Most American’s take electricity for granted, assuming when they flip a switch or plug in an appliance power will be available. But behind the power outlets is a huge and complex infrastructure that includes generation, transmission and distribution. In addition, each regional power grid has a “system operator” who makes sure that supply and demand for electricity are always in balance.
To ensure reliability and resilience, every grid in the country draws on a variety of power generation sources — base-load plants fueled by coal, natural gas, or nuclear energy as well as renewables like hydropower, wind and solar. In some parts of the country, however, the generation mix is becoming less diverse, mainly because coal-fired facilities are being retired well before the end of their useful lives.
The number of operating coal plants has dropped dramatically in recent years. In 2010, the United States had 580 coal-fired power plants providing 45% of the nation’s electricity. By March 2018, the number of plants had fallen below 350 and coal’s market share had dropped to 30%, mostly because of competition from cheap natural gas, state efforts to boost renewables, and sizeable subsidies to wind and solar power.
Coal Plants: Shrinking Share
What is more, electric utilities have announced that at least 40 additional coal plants will close or reduce capacity by 2025, and no utility in the country plans to build a new coal plant. Nonetheless, coal remains the second most important source of power after natural gas.
Several recent studies have concluded that the loss of diversity in U.S. power generation, mainly due to the shutdown of coal plants, may lead to higher electricity costs for businesses and consumers while impairing the resilience of the power grid since coal is a “base-load” power source. To avert such an outcome, President Donald Trump has proposed several initiatives to keep coal plants alive.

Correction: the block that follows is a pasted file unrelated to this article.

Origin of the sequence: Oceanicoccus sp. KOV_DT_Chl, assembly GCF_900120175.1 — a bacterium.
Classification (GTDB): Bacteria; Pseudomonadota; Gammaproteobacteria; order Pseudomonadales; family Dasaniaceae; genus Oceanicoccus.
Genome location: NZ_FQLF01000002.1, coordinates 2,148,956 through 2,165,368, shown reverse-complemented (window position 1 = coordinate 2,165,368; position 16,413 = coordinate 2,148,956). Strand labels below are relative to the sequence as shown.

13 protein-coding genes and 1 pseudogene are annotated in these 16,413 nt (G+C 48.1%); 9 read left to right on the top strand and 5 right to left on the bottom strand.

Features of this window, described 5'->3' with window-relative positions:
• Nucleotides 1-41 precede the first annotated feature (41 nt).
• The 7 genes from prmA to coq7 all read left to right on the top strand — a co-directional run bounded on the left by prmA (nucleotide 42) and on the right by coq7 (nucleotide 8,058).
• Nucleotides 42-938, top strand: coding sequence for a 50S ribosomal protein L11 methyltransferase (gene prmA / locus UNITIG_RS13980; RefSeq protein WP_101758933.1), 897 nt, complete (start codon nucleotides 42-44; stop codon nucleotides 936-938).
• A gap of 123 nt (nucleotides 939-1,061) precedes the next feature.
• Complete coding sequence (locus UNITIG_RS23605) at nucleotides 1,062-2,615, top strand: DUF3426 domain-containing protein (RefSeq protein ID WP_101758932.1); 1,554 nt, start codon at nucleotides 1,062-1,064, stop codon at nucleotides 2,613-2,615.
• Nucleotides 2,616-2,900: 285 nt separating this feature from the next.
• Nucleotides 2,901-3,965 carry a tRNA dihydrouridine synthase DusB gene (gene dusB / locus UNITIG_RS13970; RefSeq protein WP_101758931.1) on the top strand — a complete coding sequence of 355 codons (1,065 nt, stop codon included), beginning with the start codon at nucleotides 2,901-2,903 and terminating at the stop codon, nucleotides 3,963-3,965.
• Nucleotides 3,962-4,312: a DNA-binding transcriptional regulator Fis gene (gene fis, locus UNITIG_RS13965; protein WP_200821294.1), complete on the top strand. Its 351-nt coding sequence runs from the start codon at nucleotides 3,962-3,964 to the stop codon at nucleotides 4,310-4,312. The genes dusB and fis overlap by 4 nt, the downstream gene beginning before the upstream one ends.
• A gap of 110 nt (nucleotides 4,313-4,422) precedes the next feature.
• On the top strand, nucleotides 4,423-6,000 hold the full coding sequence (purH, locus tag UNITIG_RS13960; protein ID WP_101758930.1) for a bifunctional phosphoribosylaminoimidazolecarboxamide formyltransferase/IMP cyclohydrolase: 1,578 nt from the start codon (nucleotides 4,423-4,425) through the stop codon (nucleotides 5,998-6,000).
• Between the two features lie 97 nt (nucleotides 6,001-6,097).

Scrapping President Obama’s “clean power plan” may extend the life of some coal plants. The administration has also explored a program to subsidize certain coal and nuclear power plants on national security grounds; but this plan was recently shelved due to opposition from the president’s own advisers on the National Security Council and National Economic Council.
Eliminating policies that cause market distortions, in particular subsidies to wind and solar projects, could also help keep more coal in the power mix. But because renewables have widespread political support, that is not likely to happen.
What is needed to keep coal (and nuclear) in the power mix is a pricing system that puts a premium on fuel security and grid reliability. Plants that are “always on,” unlike wind and solar which are intermittent, should be acknowledged and rewarded.
The Virtue Of Reliability
As stated by Commissioner Neil Chatterjee of the Federal Energy Regulatory Commission, “Coal and nuclear need to be properly compensated to recognize the value they provide to the system…and should be recognized as an essential part of the fuel mix.”
This is a particular challenge for states that have deregulated their power markets where some coal plants have closed prematurely because they cannot compete with cheap natural gas or subsidized renewables.
Perhaps the best solution for keeping coal in the generation mix would be to let companies levy a “capacity charge” or some other mechanism to help them cover their fixed costs, mainly embedded capital. Otherwise, as more and more coal plants are shuttered, the demand for power may overwhelm generating capacity, resulting in brownouts and blackouts in many parts of the country.
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- On November 1, 2018